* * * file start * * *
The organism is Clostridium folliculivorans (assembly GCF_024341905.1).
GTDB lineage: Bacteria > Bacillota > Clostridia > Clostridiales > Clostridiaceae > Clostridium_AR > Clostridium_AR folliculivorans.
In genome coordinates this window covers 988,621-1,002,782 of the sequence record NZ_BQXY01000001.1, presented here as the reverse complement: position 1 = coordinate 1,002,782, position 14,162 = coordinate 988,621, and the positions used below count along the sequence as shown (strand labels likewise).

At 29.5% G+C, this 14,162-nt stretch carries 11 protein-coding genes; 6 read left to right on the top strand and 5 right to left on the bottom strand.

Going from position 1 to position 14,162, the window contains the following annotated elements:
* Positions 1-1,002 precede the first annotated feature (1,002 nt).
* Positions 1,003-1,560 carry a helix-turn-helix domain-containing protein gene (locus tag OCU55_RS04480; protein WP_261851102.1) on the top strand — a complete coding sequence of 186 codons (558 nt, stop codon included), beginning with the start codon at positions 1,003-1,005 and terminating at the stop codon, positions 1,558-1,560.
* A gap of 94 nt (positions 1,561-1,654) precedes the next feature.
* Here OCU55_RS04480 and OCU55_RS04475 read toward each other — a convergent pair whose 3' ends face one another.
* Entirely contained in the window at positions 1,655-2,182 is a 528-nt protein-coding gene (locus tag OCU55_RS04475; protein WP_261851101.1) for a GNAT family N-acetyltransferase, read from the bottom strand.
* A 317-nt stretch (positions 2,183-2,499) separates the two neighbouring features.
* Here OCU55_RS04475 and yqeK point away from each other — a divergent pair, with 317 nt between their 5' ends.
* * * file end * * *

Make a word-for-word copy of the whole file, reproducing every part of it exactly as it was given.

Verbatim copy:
The organism is Clostridium folliculivorans (assembly GCF_024341905.1).
GTDB lineage: Bacteria > Bacillota > Clostridia > Clostridiales > Clostridiaceae > Clostridium_AR > Clostridium_AR folliculivorans.
In genome coordinates this window covers 988,621-1,002,782 of the sequence record NZ_BQXY01000001.1, presented here as the reverse complement: position 1 = coordinate 1,002,782, position 14,162 = coordinate 988,621, and the positions used below count along the sequence as shown (strand labels likewise).

At 29.5% G+C, this 14,162-nt stretch carries 11 protein-coding genes; 6 read left to right on the top strand and 5 right to left on the bottom strand.

Going from position 1 to position 14,162, the window contains the following annotated elements:
* Positions 1-1,002 precede the first annotated feature (1,002 nt).
* Positions 1,003-1,560 carry a helix-turn-helix domain-containing protein gene (locus tag OCU55_RS04480; protein WP_261851102.1) on the top strand — a complete coding sequence of 186 codons (558 nt, stop codon included), beginning with the start codon at positions 1,003-1,005 and terminating at the stop codon, positions 1,558-1,560.
* A gap of 94 nt (positions 1,561-1,654) precedes the next feature.
* Here OCU55_RS04480 and OCU55_RS04475 read toward each other — a convergent pair whose 3' ends face one another.
* Entirely contained in the window at positions 1,655-2,182 is a 528-nt protein-coding gene (locus tag OCU55_RS04475; protein WP_261851101.1) for a GNAT family N-acetyltransferase, read from the bottom strand.
* A 317-nt stretch (positions 2,183-2,499) separates the two neighbouring features.
* Here OCU55_RS04475 and yqeK point away from each other — a divergent pair, with 317 nt between their 5' ends.